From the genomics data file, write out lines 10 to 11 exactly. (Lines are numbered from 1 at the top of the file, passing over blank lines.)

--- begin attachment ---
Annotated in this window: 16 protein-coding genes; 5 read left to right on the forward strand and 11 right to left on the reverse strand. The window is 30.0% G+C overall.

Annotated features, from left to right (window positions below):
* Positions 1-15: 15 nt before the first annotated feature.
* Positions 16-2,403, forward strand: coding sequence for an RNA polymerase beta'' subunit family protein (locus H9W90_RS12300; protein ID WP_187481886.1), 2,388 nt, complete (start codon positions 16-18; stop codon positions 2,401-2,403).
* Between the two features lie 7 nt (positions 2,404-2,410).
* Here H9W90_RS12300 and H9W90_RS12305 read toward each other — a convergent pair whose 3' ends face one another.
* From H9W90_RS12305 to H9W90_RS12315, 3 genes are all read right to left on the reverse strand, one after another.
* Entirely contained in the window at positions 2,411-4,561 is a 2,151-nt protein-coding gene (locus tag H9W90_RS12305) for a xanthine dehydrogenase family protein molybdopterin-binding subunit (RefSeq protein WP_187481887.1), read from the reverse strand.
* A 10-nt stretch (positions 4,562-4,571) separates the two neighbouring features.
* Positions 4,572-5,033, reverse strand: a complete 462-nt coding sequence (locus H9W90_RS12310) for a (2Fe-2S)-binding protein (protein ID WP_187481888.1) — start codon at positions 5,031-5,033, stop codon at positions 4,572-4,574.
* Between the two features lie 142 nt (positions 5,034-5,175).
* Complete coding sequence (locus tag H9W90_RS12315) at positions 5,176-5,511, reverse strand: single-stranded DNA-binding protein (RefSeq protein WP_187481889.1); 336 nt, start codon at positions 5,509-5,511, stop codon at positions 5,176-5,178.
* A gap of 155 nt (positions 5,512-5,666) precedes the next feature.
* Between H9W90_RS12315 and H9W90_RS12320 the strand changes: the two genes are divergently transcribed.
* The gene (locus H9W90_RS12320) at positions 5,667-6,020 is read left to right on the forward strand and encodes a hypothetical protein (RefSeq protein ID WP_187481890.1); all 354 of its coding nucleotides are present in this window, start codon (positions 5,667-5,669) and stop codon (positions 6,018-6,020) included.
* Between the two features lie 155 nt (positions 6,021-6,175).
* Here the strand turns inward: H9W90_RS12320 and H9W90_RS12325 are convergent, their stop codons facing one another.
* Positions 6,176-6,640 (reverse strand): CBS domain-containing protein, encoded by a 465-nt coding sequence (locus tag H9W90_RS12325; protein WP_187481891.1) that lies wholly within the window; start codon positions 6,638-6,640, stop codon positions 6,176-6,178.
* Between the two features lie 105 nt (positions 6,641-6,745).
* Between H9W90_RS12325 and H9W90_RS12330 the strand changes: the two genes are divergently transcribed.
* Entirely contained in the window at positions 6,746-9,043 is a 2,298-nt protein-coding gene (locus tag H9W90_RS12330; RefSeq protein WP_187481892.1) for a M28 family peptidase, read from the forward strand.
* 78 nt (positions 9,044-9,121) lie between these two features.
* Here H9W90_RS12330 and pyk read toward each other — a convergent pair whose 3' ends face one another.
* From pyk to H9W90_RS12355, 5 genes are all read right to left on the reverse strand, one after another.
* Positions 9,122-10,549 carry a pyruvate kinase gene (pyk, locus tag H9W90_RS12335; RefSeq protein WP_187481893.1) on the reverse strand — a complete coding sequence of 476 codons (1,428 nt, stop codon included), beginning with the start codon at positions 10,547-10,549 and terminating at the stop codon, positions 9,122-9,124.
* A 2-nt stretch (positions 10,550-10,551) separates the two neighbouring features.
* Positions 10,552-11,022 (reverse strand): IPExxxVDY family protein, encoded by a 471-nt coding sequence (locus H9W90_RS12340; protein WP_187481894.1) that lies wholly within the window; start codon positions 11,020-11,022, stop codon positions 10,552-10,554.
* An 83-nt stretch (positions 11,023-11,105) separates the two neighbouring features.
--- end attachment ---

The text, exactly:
* Positions 4,572-5,033, reverse strand: a complete 462-nt coding sequence (locus H9W90_RS12310) for a (2Fe-2S)-binding protein (protein ID WP_187481888.1) — start codon at positions 5,031-5,033, stop codon at positions 4,572-4,574.
* Between the two features lie 142 nt (positions 5,034-5,175).